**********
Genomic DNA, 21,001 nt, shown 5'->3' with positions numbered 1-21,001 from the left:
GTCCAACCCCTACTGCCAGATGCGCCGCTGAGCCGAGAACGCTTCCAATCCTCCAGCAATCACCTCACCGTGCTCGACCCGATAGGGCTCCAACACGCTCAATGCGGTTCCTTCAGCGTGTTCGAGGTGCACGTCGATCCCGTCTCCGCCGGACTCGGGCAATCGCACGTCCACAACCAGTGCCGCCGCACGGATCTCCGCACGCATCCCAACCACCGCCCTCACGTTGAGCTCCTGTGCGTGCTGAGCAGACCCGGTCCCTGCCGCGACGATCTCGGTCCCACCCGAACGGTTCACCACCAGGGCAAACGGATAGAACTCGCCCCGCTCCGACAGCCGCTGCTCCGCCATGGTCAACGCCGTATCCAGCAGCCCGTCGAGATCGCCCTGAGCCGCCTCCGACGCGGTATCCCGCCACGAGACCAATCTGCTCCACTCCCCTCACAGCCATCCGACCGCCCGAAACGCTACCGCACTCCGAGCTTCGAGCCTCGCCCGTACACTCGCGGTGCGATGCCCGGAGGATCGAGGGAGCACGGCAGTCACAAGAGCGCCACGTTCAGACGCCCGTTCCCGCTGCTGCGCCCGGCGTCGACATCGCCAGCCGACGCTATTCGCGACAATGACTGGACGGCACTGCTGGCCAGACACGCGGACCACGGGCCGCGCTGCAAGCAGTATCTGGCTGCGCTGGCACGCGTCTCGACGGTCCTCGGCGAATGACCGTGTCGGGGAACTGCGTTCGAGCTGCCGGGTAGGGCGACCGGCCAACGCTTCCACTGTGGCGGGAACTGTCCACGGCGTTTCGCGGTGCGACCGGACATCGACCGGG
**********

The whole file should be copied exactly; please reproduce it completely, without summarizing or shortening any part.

Genomic DNA, 21,001 nt, shown 5'->3' with positions numbered 1-21,001 from the left:
GTCCAACCCCTACTGCCAGATGCGCCGCTGAGCCGAGAACGCTTCCAATCCTCCAGCAATCACCTCACCGTGCTCGACCCGATAGGGCTCCAACACGCTCAATGCGGTTCCTTCAGCGTGTTCGAGGTGCACGTCGATCCCGTCTCCGCCGGACTCGGGCAATCGCACGTCCACAACCAGTGCCGCCGCACGGATCTCCGCACGCATCCCAACCACCGCCCTCACGTTGAGCTCCTGTGCGTGCTGAGCAGACCCGGTCCCTGCCGCGACGATCTCGGTCCCACCCGAACGGTTCACCACCAGGGCAAACGGATAGAACTCGCCCCGCTCCGACAGCCGCTGCTCCGCCATGGTCAACGCCGTATCCAGCAGCCCGTCGAGATCGCCCTGAGCCGCCTCCGACGCGGTATCCCGCCACGAGACCAATCTGCTCCACTCCCCTCACAGCCATCCGACCGCCCGAAACGCTACCGCACTCCGAGCTTCGAGCCTCGCCCGTACACTCGCGGTGCGATGCCCGGAGGATCGAGGGAGCACGGCAGTCACAAGAGCGCCACGTTCAGACGCCCGTTCCCGCTGCTGCGCCCGGCGTCGACATCGCCAGCCGACGCTATTCGCGACAATGACTGGACGGCACTGCTGGCCAGACACGCGGACCACGGGCCGCGCTGCAAGCAGTATCTGGCTGCGCTGGCACGCGTCTCGACGGTCCTCGGCGAATGACCGTGTCGGGGAACTGCGTTCGAGCTGCCGGGTAGGGCGACCGGCCAACGCTTCCACTGTGGCGGGAACTGTCCACGGCGTTTCGCGGTGCGACCGGACATCGACCGGG